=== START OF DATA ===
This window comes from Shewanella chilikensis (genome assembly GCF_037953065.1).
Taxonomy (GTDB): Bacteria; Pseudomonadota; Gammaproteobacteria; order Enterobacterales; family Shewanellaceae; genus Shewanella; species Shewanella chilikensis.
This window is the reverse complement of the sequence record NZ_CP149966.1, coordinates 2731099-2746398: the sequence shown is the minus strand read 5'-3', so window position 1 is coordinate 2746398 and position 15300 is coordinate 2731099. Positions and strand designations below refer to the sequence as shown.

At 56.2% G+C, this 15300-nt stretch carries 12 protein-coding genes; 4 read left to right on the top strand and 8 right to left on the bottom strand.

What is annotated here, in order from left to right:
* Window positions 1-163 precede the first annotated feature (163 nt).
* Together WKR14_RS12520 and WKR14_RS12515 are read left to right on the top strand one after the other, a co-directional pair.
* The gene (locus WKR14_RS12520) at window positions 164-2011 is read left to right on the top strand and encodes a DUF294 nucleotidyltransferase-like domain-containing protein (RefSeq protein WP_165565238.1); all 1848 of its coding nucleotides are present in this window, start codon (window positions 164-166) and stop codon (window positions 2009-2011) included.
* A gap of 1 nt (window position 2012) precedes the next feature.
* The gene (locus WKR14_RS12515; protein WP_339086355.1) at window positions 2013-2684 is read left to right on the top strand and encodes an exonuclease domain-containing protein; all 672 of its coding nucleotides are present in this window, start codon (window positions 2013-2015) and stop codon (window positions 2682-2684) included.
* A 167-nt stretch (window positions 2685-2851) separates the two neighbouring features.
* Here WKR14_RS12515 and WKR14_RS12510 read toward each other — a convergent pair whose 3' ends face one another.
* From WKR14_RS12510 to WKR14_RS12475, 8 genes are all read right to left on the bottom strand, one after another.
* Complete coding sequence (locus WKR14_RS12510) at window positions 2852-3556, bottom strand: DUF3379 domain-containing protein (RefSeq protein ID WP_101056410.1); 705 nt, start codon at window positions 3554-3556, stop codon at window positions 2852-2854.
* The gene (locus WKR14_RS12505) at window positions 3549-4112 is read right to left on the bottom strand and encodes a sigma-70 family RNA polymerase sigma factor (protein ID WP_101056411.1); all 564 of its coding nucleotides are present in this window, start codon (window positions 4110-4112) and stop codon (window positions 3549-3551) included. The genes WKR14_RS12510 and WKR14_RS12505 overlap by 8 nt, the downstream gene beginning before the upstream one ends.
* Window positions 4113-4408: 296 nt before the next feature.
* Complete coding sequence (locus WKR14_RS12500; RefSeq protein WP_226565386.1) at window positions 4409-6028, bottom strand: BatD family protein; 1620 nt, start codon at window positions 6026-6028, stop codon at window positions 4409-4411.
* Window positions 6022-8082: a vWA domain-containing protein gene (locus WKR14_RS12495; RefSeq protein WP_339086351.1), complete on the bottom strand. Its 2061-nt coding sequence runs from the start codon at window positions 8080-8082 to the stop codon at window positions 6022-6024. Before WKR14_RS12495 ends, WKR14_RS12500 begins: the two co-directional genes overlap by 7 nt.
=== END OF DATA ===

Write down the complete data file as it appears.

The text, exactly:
This window comes from Shewanella chilikensis (genome assembly GCF_037953065.1).
Taxonomy (GTDB): Bacteria; Pseudomonadota; Gammaproteobacteria; order Enterobacterales; family Shewanellaceae; genus Shewanella; species Shewanella chilikensis.
This window is the reverse complement of the sequence record NZ_CP149966.1, coordinates 2731099-2746398: the sequence shown is the minus strand read 5'-3', so window position 1 is coordinate 2746398 and position 15300 is coordinate 2731099. Positions and strand designations below refer to the sequence as shown.

At 56.2% G+C, this 15300-nt stretch carries 12 protein-coding genes; 4 read left to right on the top strand and 8 right to left on the bottom strand.

What is annotated here, in order from left to right:
* Window positions 1-163 precede the first annotated feature (163 nt).
* Together WKR14_RS12520 and WKR14_RS12515 are read left to right on the top strand one after the other, a co-directional pair.
* The gene (locus WKR14_RS12520) at window positions 164-2011 is read left to right on the top strand and encodes a DUF294 nucleotidyltransferase-like domain-containing protein (RefSeq protein WP_165565238.1); all 1848 of its coding nucleotides are present in this window, start codon (window positions 164-166) and stop codon (window positions 2009-2011) included.
* A gap of 1 nt (window position 2012) precedes the next feature.
* The gene (locus WKR14_RS12515; protein WP_339086355.1) at window positions 2013-2684 is read left to right on the top strand and encodes an exonuclease domain-containing protein; all 672 of its coding nucleotides are present in this window, start codon (window positions 2013-2015) and stop codon (window positions 2682-2684) included.
* A 167-nt stretch (window positions 2685-2851) separates the two neighbouring features.
* Here WKR14_RS12515 and WKR14_RS12510 read toward each other — a convergent pair whose 3' ends face one another.
* From WKR14_RS12510 to WKR14_RS12475, 8 genes are all read right to left on the bottom strand, one after another.
* Complete coding sequence (locus WKR14_RS12510) at window positions 2852-3556, bottom strand: DUF3379 domain-containing protein (RefSeq protein ID WP_101056410.1); 705 nt, start codon at window positions 3554-3556, stop codon at window positions 2852-2854.
* The gene (locus WKR14_RS12505) at window positions 3549-4112 is read right to left on the bottom strand and encodes a sigma-70 family RNA polymerase sigma factor (protein ID WP_101056411.1); all 564 of its coding nucleotides are present in this window, start codon (window positions 4110-4112) and stop codon (window positions 3549-3551) included. The genes WKR14_RS12510 and WKR14_RS12505 overlap by 8 nt, the downstream gene beginning before the upstream one ends.
* Window positions 4113-4408: 296 nt before the next feature.
* Complete coding sequence (locus WKR14_RS12500; RefSeq protein WP_226565386.1) at window positions 4409-6028, bottom strand: BatD family protein; 1620 nt, start codon at window positions 6026-6028, stop codon at window positions 4409-4411.
* Window positions 6022-8082: a vWA domain-containing protein gene (locus WKR14_RS12495; RefSeq protein WP_339086351.1), complete on the bottom strand. Its 2061-nt coding sequence runs from the start codon at window positions 8080-8082 to the stop codon at window positions 6022-6024. Before WKR14_RS12495 ends, WKR14_RS12500 begins: the two co-directional genes overlap by 7 nt.